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How Hallucinogens Work in your Brain
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Author(s) :
Cheryl Pellerin
Pages :
Pub Date :
Edition(s) at Erowid :
Publisher :
Seven Stories Press
It's been a long time since the 1960's (in more ways than one), when the flow of information about psychedelics slammed into a wall of ignorance and fear. Human research hit the same wall when psychedelics became, according to proliferating dru-control laws, too dangerous to study. Well, that's history and lots of people still think LSD breaks chromosomes. GET OVER THAT! With research cranking back up and advances in molecular biology and non-invasive brain imaging, there's a lot of new inforamtion about hallucinogens.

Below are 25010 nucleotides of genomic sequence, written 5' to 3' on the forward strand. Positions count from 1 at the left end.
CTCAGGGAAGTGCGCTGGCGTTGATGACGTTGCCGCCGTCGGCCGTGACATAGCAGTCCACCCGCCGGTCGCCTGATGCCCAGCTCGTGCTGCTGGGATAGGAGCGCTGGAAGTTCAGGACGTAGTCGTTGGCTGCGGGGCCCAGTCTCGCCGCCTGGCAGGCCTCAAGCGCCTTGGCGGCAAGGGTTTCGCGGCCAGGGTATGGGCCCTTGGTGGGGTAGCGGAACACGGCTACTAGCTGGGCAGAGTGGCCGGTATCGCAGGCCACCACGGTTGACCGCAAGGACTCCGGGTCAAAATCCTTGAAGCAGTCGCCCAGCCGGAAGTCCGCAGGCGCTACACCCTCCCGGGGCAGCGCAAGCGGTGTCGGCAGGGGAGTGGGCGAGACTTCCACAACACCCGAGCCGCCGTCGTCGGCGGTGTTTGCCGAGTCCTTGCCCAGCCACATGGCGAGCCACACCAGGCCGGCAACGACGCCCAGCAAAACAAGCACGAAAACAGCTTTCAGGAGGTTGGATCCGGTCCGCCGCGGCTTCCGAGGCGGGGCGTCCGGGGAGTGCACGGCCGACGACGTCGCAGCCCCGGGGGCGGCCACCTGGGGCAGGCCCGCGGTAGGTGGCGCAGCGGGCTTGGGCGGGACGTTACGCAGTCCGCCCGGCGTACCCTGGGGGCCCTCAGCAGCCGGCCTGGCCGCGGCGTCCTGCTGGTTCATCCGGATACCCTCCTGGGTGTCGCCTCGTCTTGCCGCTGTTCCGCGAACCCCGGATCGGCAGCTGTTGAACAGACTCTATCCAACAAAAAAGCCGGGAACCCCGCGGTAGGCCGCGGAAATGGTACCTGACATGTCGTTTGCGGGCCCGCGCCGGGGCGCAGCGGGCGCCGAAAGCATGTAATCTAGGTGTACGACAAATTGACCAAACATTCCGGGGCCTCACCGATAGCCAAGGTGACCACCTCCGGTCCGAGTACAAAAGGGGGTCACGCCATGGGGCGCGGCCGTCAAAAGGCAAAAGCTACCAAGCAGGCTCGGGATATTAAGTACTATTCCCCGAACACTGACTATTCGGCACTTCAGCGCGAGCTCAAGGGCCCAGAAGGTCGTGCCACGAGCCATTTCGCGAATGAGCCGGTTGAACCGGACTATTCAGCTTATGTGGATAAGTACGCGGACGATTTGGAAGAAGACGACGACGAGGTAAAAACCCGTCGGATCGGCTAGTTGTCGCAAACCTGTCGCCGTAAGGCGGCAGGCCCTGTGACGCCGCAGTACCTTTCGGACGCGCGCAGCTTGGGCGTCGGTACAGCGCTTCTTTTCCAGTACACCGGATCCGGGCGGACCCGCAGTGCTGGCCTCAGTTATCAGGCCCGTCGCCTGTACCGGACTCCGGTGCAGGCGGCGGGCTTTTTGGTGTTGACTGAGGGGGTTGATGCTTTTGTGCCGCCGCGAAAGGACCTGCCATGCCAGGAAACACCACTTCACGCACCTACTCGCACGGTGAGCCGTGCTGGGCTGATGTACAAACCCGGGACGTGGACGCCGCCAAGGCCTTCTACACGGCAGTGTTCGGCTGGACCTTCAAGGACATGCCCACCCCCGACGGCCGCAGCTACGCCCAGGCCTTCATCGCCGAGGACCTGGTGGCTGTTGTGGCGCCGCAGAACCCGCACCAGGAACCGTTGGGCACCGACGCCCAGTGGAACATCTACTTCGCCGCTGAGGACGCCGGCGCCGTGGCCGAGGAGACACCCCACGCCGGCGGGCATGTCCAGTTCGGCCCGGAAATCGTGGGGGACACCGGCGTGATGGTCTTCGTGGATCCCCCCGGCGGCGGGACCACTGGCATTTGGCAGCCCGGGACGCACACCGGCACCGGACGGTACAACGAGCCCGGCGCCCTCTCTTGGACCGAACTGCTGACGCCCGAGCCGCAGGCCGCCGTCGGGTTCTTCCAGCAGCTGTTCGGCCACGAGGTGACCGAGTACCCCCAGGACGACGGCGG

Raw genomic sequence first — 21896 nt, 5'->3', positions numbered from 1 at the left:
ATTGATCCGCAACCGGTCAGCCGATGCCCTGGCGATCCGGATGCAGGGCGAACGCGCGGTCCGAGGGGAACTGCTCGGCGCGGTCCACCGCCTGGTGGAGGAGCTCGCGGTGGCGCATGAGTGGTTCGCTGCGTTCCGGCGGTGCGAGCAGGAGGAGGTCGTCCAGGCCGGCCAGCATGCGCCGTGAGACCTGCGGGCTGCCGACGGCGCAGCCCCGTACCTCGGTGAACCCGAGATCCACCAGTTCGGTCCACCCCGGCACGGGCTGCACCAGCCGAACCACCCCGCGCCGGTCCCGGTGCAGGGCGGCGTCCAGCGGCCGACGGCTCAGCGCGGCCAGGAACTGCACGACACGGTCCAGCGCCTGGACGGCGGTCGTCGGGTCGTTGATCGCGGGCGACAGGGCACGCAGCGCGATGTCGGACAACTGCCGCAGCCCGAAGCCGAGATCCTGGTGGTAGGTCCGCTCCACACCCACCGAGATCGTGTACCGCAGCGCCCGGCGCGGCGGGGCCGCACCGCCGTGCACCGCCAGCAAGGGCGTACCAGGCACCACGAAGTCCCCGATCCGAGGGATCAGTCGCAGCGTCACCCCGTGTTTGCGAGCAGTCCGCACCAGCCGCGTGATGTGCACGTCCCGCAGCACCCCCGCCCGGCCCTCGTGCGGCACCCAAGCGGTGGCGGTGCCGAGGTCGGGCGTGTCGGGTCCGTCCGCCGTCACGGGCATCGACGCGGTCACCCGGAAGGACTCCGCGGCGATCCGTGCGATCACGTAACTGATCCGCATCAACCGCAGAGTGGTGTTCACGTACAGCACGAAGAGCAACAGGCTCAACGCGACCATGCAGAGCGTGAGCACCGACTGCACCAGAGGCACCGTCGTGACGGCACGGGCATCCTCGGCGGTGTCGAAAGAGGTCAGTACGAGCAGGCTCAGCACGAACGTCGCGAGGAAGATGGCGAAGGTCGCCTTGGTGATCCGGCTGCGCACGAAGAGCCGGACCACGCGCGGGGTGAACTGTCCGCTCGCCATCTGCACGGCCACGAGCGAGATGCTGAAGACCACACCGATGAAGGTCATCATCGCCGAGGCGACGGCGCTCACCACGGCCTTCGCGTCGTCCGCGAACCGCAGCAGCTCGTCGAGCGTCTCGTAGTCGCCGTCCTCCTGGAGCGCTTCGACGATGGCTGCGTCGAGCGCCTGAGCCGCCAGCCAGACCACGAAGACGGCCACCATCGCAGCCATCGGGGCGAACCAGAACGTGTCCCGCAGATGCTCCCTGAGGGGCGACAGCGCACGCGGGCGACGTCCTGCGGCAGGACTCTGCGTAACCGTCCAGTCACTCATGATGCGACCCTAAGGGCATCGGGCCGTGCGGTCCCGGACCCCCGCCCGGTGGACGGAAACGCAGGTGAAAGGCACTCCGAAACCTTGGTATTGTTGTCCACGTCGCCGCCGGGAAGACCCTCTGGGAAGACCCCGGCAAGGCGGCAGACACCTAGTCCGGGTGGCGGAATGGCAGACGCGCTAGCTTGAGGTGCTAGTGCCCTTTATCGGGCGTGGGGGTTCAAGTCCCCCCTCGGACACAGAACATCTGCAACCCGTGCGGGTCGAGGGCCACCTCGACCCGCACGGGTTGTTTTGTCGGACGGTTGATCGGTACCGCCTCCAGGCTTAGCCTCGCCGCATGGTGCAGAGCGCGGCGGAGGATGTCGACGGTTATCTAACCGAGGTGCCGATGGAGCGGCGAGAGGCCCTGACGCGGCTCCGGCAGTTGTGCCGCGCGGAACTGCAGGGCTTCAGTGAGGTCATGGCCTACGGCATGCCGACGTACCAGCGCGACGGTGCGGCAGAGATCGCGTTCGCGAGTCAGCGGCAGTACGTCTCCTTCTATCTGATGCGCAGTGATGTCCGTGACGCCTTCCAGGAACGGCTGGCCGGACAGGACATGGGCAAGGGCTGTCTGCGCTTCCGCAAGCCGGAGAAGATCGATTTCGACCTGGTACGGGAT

Trips has the latest findings in language anyone can understand, with help from some of the underground artists who grew up with psychedelics, regulators who control the drugs, federal scientists who approve and fund research, and scientists who've spent careers studying them. Trips is real neuroscience for a general audience, enthusiastically presented with color illustrations and bleeding-edge cultural analogies to show how the still mysterious hallucinogens may work in the still-mysterious brain.

"Laced with humor and wit but never short on scientific facts, Cheryl Pellerin's Trips is a much-needed antidote to the inane discourse of the drug war."
-- Martin A. Lee, coauthor of Acid Dreams

"...a fine source of responsible information about how the verboten and vilified by perennially popular hallucinogenic drugs go about their nefarious business...[Pellerin's] book is fresh, reasonable, and very engaging."
-- Booklist

Cheryl Pellerin is an independent science writer for broadcast and print. Her work appears regularly on the Discovery Channel and The Learning Channel. Her articles have appeared in Environmental Health Perspectives, Industrial Robot, the Baltimore Sun, and the Washington Post. She lives in Old Town Alexandria, Virginia.